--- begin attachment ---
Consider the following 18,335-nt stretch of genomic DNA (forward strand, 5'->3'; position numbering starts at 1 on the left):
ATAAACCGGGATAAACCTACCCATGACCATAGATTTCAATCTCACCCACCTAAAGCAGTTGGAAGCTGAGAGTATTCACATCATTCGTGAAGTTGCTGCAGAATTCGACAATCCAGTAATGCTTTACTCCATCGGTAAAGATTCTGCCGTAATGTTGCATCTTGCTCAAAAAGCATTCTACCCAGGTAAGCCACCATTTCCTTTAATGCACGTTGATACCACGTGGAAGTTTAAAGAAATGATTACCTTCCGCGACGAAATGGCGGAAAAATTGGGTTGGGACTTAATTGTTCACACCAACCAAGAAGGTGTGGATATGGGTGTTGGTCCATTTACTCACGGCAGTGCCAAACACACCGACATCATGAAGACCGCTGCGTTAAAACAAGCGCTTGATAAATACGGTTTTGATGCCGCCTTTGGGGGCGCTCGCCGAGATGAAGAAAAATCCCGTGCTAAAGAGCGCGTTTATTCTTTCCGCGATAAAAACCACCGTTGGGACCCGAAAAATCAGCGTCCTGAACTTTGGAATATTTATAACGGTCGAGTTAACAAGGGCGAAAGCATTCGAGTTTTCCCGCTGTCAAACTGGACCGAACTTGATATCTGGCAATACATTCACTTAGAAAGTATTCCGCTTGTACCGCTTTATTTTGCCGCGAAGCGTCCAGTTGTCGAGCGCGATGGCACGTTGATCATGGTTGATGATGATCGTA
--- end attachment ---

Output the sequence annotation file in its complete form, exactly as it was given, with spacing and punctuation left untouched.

Consider the following 18,335-nt stretch of genomic DNA (forward strand, 5'->3'; position numbering starts at 1 on the left):
ATAAACCGGGATAAACCTACCCATGACCATAGATTTCAATCTCACCCACCTAAAGCAGTTGGAAGCTGAGAGTATTCACATCATTCGTGAAGTTGCTGCAGAATTCGACAATCCAGTAATGCTTTACTCCATCGGTAAAGATTCTGCCGTAATGTTGCATCTTGCTCAAAAAGCATTCTACCCAGGTAAGCCACCATTTCCTTTAATGCACGTTGATACCACGTGGAAGTTTAAAGAAATGATTACCTTCCGCGACGAAATGGCGGAAAAATTGGGTTGGGACTTAATTGTTCACACCAACCAAGAAGGTGTGGATATGGGTGTTGGTCCATTTACTCACGGCAGTGCCAAACACACCGACATCATGAAGACCGCTGCGTTAAAACAAGCGCTTGATAAATACGGTTTTGATGCCGCCTTTGGGGGCGCTCGCCGAGATGAAGAAAAATCCCGTGCTAAAGAGCGCGTTTATTCTTTCCGCGATAAAAACCACCGTTGGGACCCGAAAAATCAGCGTCCTGAACTTTGGAATATTTATAACGGTCGAGTTAACAAGGGCGAAAGCATTCGAGTTTTCCCGCTGTCAAACTGGACCGAACTTGATATCTGGCAATACATTCACTTAGAAAGTATTCCGCTTGTACCGCTTTATTTTGCCGCGAAGCGTCCAGTTGTCGAGCGCGATGGCACGTTGATCATGGTTGATGATGATCGTA